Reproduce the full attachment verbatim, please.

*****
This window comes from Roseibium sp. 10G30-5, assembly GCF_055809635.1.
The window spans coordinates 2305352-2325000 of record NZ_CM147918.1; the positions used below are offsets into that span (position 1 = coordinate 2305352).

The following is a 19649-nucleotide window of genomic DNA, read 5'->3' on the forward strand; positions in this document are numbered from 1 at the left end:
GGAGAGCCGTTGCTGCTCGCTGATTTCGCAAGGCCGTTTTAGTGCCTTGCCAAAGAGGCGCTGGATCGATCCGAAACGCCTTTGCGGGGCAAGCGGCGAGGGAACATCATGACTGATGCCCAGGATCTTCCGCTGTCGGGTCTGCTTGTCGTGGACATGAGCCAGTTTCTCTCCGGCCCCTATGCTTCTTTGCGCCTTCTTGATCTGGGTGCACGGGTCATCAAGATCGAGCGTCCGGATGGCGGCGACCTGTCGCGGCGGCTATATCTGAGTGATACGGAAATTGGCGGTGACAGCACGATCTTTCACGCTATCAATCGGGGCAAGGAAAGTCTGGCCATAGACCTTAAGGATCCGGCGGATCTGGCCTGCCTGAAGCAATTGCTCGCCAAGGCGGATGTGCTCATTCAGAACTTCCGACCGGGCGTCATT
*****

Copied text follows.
This window comes from Roseibium sp. 10G30-5, assembly GCF_055809635.1.
The window spans coordinates 2305352-2325000 of record NZ_CM147918.1; the positions used below are offsets into that span (position 1 = coordinate 2305352).

The following is a 19649-nucleotide window of genomic DNA, read 5'->3' on the forward strand; positions in this document are numbered from 1 at the left end:
GGAGAGCCGTTGCTGCTCGCTGATTTCGCAAGGCCGTTTTAGTGCCTTGCCAAAGAGGCGCTGGATCGATCCGAAACGCCTTTGCGGGGCAAGCGGCGAGGGAACATCATGACTGATGCCCAGGATCTTCCGCTGTCGGGTCTGCTTGTCGTGGACATGAGCCAGTTTCTCTCCGGCCCCTATGCTTCTTTGCGCCTTCTTGATCTGGGTGCACGGGTCATCAAGATCGAGCGTCCGGATGGCGGCGACCTGTCGCGGCGGCTATATCTGAGTGATACGGAAATTGGCGGTGACAGCACGATCTTTCACGCTATCAATCGGGGCAAGGAAAGTCTGGCCATAGACCTTAAGGATCCGGCGGATCTGGCCTGCCTGAAGCAATTGCTCGCCAAGGCGGATGTGCTCATTCAGAACTTCCGACCGGGCGTCATT